The Wolf of Winter
by Paula Volsky
A book review by Mark L. Olson
Bantam Spectra, 1994, $5.99, 499 pp
Paula Volsky has written a bunch of books (including the excellent The White Tribunal and The Grand Ellipse) set on a fascinating world of magic and adventure. I don't think she's given it a name. The world is unusually real for a fantasy world with numerous nations which echo various countries on Earth in the 1700s and 1800s.
Each country has its own characteristic magic, never terribly showy or terribly intrusive on ordinary life, but present and real nonetheless.
The Wolf of Winter is set in Rhazaulle, a northern country with more than a small resemblance to 18th century Russia. Rhazaulle's magic is necromancy and it is savagely suppressed whenever it is detected. In spite of that, Rhazaulle has many necromancers and many unquiet ghosts. Necromancy is a dangerous business, with a kind of madness called spifflication the almost inevitable result. Soon for many, later for some who are strong.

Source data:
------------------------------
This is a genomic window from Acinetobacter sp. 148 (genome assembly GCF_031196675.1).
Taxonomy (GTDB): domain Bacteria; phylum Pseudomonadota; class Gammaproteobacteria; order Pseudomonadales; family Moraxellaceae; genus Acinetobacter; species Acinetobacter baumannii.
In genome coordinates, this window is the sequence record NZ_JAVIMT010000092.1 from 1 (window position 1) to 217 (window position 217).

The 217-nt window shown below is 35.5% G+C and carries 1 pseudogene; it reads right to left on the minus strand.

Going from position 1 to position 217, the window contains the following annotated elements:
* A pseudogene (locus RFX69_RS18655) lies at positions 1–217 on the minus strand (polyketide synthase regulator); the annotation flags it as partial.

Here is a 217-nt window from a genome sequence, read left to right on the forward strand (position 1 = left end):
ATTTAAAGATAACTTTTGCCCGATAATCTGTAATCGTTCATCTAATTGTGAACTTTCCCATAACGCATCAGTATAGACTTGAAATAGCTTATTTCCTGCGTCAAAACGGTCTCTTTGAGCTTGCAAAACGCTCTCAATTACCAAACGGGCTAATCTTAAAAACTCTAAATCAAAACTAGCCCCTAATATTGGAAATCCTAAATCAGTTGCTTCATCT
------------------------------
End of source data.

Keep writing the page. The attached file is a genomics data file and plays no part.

Varis is the intellectual younger brother of the Ulor (the Czar) who is the butt of jokes and barely tolerated by his robust siblings. The Wolf of Winter is the story of Varis beginning to dabble in necromancy out of curiosity and then to seek revenge and power. Unfortunately (for him, anyway), his killings of relatives doesn't go quite far enough and a young niece and nephew escape to a nearby (vaguely French) country whose king can put a pretender to Rhazaulle's throne to good use. The niece and nephew are hidden away and educated, and Varis proves an enlightened, albeit strange, Ulor.
The best parts of the story are Varis' temptation and fall into necromancy and his niece's education and growth into a competent young woman and her own temptation by necromancy. In the end, niece and nephew return at the head of an army and overthrow Varis, but they do not do so unscathed.
Highly recommended. Volsky's fantasy continues to be a large notch above the generic.
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